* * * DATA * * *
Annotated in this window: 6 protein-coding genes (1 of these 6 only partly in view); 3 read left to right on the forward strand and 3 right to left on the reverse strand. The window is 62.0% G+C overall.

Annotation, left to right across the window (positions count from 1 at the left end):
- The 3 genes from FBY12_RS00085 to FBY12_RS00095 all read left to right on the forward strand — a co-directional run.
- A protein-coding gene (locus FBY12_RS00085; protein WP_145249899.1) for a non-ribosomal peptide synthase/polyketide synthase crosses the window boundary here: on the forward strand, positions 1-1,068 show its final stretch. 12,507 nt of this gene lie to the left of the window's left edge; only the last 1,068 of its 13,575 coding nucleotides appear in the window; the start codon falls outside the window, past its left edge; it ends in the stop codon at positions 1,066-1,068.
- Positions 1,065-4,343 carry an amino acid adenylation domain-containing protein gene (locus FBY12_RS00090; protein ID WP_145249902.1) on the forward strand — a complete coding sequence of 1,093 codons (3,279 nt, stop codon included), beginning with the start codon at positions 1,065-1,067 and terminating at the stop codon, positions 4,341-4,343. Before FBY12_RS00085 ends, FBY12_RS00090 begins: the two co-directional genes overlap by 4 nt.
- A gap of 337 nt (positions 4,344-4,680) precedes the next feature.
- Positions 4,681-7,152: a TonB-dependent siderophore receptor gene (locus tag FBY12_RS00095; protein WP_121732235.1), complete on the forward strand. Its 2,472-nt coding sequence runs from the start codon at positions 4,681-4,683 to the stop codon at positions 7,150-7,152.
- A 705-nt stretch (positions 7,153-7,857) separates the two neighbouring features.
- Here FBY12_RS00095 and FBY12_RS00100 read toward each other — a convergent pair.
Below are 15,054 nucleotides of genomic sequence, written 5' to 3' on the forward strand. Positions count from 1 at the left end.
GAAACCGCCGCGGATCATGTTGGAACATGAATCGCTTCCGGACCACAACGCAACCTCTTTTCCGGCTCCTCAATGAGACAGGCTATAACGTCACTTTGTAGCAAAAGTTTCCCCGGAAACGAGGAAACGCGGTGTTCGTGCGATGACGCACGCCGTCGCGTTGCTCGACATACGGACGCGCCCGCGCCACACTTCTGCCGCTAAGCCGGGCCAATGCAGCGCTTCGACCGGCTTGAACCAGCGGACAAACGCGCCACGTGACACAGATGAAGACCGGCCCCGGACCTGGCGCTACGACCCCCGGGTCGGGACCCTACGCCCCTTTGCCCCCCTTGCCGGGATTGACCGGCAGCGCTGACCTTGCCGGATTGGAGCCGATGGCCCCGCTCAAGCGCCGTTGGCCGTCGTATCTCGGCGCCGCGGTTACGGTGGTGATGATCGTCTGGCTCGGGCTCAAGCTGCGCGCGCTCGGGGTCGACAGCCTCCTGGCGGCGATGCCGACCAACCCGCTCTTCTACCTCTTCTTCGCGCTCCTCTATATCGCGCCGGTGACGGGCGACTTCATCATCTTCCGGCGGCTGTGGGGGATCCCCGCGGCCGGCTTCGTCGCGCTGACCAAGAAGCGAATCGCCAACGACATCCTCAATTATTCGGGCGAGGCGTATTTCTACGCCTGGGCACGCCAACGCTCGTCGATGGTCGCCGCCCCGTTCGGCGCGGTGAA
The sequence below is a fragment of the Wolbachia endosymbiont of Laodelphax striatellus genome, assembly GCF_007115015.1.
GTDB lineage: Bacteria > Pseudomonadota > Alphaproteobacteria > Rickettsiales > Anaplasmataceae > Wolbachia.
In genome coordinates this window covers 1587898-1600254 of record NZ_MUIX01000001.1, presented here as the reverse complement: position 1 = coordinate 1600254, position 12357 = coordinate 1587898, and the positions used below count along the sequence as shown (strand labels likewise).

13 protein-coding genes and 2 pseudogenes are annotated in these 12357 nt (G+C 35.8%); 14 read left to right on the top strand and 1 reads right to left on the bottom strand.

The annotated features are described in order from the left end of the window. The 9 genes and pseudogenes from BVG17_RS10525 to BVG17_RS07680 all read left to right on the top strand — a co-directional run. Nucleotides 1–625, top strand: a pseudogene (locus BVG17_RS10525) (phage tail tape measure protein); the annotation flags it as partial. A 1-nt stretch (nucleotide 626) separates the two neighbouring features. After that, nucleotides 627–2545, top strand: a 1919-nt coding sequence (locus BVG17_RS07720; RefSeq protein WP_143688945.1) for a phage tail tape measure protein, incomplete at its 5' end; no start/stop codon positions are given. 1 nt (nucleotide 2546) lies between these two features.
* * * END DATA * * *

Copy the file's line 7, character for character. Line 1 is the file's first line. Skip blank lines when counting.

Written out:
- Positions 4,681-7,152: a TonB-dependent siderophore receptor gene (locus tag FBY12_RS00095; protein WP_121732235.1), complete on the forward strand. Its 2,472-nt coding sequence runs from the start codon at positions 4,681-4,683 to the stop codon at positions 7,150-7,152.